the Adam Ezra Group

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Also from Boston, the Adam Ezra Group will be performing.  Boston is famous for large bands, groups of friends getting together to make great music.  Adam Ezra Group certainly fits the bill.  a great group of folks churning out good ole rock and roll.

CeaseTone

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And last, certainly not least CeaseTone will be here.  CeaseTone is just as much about guitars and rock as electronics, expertly combining the two creating great music.  Another band I’m looking forward to seeing here in Boston.

It’s going to be a great couple of days here in Boston.  I highly suggest you RSVP on Facebook or the Taste of Iceland website, as things fill up quickly and sell out every year.

I asked CeaseTone the standard 4 questions, and Hafsteinn Þráinsson was kind enough to answer:

  1.  What’s your favorite place in Iceland to play:  A place called Húrra!
  2. What is you or the band’s favorite color:  Deep Blue
  3. What are 3 of your favorite little known bands of Icelandic origin:  In The Company Of Men, Gangly, Muck and soo many others
  4. If you could be any creature playing your favorite song, what would the creature be? And what is the song:  Do you mean favorite song in general or with the band? If in general I’d like to be Yoda rapping “Bitch Don’t Kill My Vibe” by Kendrick Lamar.  If with the band I’d like to be Gandalf The White playing “Full circle”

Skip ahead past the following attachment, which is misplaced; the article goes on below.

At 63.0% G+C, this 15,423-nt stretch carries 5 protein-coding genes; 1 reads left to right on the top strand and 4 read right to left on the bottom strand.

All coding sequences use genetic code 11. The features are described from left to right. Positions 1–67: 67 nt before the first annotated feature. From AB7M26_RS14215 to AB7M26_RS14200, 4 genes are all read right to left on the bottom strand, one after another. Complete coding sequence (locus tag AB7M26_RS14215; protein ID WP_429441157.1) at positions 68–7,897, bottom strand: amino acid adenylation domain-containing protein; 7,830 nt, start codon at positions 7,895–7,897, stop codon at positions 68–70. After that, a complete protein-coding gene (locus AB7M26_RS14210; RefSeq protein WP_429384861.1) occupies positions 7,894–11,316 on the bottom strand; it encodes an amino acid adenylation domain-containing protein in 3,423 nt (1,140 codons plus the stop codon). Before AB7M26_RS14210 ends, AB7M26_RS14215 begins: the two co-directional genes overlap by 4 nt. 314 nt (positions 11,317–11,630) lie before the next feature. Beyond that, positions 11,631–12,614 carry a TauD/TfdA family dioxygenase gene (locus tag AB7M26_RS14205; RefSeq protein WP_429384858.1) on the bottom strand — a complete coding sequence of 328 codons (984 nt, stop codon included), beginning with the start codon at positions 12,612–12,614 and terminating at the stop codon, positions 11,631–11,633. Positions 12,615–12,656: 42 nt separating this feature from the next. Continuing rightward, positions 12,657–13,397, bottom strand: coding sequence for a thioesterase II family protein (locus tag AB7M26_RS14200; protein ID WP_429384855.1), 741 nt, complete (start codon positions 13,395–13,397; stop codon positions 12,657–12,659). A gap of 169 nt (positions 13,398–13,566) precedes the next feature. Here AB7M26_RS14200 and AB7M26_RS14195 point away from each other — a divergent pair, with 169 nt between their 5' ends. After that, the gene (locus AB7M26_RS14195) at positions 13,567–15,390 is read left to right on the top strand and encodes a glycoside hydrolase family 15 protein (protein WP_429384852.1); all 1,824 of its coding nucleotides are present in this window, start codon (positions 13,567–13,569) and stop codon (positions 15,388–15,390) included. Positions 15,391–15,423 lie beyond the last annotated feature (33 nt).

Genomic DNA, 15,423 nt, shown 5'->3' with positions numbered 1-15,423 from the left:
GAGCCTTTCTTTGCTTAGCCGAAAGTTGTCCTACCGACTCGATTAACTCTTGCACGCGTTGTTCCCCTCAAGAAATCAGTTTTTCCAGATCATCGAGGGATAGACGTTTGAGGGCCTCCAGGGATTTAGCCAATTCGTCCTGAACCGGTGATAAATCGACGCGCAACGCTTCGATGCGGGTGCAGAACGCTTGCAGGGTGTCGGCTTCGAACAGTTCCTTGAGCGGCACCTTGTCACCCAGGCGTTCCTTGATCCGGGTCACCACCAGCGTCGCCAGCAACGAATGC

See you there!

 

 

 

 

 

 

Talking about the weather

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As the digital format is now available globally, I wanted to repost my review, written almost a year ago to date.

It seems that when an artist matures they feel the need to leave their old style and branch out into the new.  This can be discouraging to some listeners, and exciting for others.  On Lay Low’s new album, Talking about the weather, the new, slightly more complex sound chooses to embrace the past and bring it along instead of dismissing it entirely.  The more I listen to this album, the more I appreciate it, and it definitely is the best I’ve heard so far in 2014.

Lay Low, Lovísa Elísabet Sigrúnardóttir, has been in the Icelandic music scene for almost a decade now.  She’s in the famous Benny Crespo’s gang, and she has been putting out solo albums since 2006.  Recently, she charmed the socks of the interwebs by doing a cozy live stream concert from the living room of her home.  I’ve said before that she has an ability to make any size crowd feel at home, and even over the web she managed to make the listener feel as if they were hanging in her living room.

I’ve compared her previous albums to birth-children of June Carter and Nancy Sinatra.  And they are all excellent lo-fi country-esq masterpieces.  And while different than the others, the new album maintains the quality a Lay Low fan would expect.  Each song is a single on it’s own, but is made greater with it’s accompanying album mates.

Talking about the weather starts out very classic, her voice strongly leading us into a familiar Lay Low guitar beat.  But then the listener is quickly introduced to the new gang of instruments and complexities. The vocals become more full, with stronger backing, the perfect addition to her folk/guitar vibe creating this bluesy feeling.  It’s the perfect introduction to the hybrid of styles the listener will hear the rest of the album.